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Illness anxiety disorder: how to become more rational? 2020-01-03T21:05:34.703Z · score: 10 (5 votes)

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Comment by completely_irrational on Illness anxiety disorder: how to become more rational? · 2020-01-04T17:01:43.436Z · score: 1 (1 votes) · LW · GW

I starting feeling anxious about left chest pain about 18 months ago. I would say I started touching/feeling lumps maybe one year ago, and I started being really concerned (touching more) six months ago.

Number/size/distribution

  • #1 and 2: they're both soft, smooth, connected in a chain, movable and more elongated than round. Size: kind of a cylinder of length approx. 1cm and diameter 5mm (each).
  • #3: also soft, smooth, movable, but solitary and length is more like 2-3cm.
Comment by completely_irrational on Illness anxiety disorder: how to become more rational? · 2020-01-04T13:59:16.298Z · score: 1 (1 votes) · LW · GW
You’ve had two doctors look, and you have had your chest imaged.

To give a bit more context, whenever I had the GPs "touch" the parts that I feel were alarming, they never managed to "feel it" or "grab it" the way I do. So I don't feel like I gave them enough evidence. And for the "chest being imaged", it was about one year ago (things might have changed since then), and the doctor did it quickly looking at my heart, not really looking precisely at the part that I'm concerned about.

(I know that I sound a bit like "the medical evidence is wrong, they didn't find anything because they weren't doing it right, I know what I truly have", but that's how I honestly feel).

your aliefs are misaligned. Those are harder to change. More evidence isn’t going to do it though.

I didn't know about the concept of alief, that's really cool, thanks!

Do you have a psychiatrist or a therapist?

Not now, definitely needed. I feel like someone specialized in illness anxiety would help more with the anxiety than a psychiatrist, but the psychiatrist would know what's psychosomatic and what's not.

possible that you’ve injured yourself causing some scar tissue in the muscle, with possible inflammation

I'm unsure how much you could injure yourself from just probing daily (with different levels of intensity) for like 6 months. That's definitely something I considered. When I probe my right chest, it's painful for like 10-20m, but I almost never do it. When I saw the first GP, he told me the region I was pointing at was near a tendon in the "pectoralis major".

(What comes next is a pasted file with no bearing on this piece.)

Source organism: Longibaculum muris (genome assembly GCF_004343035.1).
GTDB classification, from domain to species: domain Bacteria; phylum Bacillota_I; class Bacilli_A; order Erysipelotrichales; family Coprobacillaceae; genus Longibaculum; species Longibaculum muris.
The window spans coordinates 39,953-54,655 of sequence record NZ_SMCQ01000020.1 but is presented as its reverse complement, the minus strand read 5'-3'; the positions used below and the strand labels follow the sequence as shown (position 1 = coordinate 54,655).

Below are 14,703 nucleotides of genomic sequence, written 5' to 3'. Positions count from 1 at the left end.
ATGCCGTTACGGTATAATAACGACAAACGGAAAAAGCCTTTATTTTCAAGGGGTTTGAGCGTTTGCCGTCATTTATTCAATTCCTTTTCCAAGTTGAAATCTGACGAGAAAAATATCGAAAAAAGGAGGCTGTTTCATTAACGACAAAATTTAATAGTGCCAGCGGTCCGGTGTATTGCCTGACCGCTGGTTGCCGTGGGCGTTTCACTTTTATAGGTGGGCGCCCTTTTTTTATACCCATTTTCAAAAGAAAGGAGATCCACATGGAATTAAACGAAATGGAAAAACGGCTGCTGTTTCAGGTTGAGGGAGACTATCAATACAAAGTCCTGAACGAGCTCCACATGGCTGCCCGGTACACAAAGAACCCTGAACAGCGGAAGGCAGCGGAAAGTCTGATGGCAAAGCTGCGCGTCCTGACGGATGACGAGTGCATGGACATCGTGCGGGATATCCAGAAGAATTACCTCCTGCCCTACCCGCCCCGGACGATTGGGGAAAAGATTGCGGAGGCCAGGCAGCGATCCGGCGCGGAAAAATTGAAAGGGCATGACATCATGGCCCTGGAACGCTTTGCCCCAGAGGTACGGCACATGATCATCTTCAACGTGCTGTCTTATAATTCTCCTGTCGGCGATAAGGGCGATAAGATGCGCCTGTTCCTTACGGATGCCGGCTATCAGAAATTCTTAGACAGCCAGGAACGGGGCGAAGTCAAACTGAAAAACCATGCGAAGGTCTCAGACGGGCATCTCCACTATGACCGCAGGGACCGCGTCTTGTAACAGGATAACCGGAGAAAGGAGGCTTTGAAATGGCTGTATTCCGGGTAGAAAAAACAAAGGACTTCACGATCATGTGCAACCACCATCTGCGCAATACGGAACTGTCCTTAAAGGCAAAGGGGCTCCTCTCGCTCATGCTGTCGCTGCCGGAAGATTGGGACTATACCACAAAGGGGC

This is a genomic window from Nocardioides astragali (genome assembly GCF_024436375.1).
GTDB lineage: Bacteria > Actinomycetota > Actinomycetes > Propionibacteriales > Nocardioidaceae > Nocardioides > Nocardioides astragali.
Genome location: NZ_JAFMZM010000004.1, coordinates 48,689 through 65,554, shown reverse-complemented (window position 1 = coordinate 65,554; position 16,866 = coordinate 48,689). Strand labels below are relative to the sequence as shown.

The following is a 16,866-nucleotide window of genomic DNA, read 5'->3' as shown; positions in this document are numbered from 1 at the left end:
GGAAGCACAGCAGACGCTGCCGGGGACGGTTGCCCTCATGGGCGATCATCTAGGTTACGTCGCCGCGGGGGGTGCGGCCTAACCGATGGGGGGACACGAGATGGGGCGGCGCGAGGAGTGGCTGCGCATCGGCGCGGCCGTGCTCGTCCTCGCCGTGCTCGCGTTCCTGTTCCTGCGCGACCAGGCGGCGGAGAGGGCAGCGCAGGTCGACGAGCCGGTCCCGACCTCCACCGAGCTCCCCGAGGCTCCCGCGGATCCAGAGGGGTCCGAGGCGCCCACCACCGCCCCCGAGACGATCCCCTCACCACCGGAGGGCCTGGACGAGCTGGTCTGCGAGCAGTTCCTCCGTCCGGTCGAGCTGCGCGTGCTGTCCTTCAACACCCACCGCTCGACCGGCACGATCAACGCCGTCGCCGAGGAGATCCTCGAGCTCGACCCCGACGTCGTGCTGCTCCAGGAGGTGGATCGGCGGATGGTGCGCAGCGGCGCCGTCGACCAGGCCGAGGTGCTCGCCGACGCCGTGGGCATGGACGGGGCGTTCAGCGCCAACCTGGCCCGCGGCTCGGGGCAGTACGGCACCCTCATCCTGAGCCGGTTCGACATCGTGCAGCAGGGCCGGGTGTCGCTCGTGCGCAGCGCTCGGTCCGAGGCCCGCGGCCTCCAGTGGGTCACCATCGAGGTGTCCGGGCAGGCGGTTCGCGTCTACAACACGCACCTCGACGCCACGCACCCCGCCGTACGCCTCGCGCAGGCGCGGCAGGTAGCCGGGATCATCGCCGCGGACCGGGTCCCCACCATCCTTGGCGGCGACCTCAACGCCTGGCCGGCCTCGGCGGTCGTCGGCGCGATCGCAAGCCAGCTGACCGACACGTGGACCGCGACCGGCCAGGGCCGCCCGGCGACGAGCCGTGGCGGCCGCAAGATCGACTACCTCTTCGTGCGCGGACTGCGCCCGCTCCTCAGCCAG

If you probe the location often, have you considered covering it with some rigid material to block unthinking probing?

Interesting. I haven't reached the point where I do it every hour. For now, it's maybe 10m in bed, so not too constraining. I also have enough self-control to not do it during the day (even more now that I wrote this post).

For anxiety like this, cannabis can be an option.

Word. I'm the kind of person to develop new anxieties with cannabis though.

Comment by completely_irrational on Illness anxiety disorder: how to become more rational? · 2020-01-04T13:37:24.136Z · score: 1 (1 votes) · LW · GW

Thanks for the comment! It really helps to know that other people are in a similar situation.

My childhood went fine. I did spend the past 3/4y midly-to-severely depressed/anxious and saw a CBT therapist for about 6 months this year though (stopped it last month). We mostly worked on how to build self-confidence and avoid self-loathing through the three columns technique. I also did the exercises from "Feeling Good". We did not focus on my illness anxiety (never mentioned it to her to not sound too crazy and because we had other things to fix first). Never heard of ACT, will check it out and think about doing a therapy more anxiety focused.

alleviating your fears of being either invalidated or condemned to die

I really like how you phrased this, especially "invalidating" (never thought of it that way).

"It is entirely possible that all you need is some skills you can learn through CBT or ACT for your quality of life to markedly improve. [...]
It also looks like you are ready for "debugging your mind", so your odds of success are above average."

Thanks for the optimism. When I apply CBT techniques right now and try to fix my biases, I still have this creepling anxiety telling me: "hey, if you don't act now you're likely to die in the next months/year. It's probably already hopeless". It's like if both my body and mind were already convinced that something was happening in my body. Whenever I look for new evidence (by touching etc.) my mind adapts the reality to match its story (e.g. the thing I'm feeling in my chest MUST be cancer because it would explain what I feel). I feel like the only way to be completely alleviated would be to do a full scanner/ultrasound.

Comment by completely_irrational on Illness anxiety disorder: how to become more rational? · 2020-01-04T13:00:02.403Z · score: 1 (1 votes) · LW · GW
Action cures fear. Stop ruminating and do the thing.

Thanks, that's the boost I needed.

In the longer term, one thing that has helped me is to list all my nagging fears

Sounds super useful for the long run, will start today!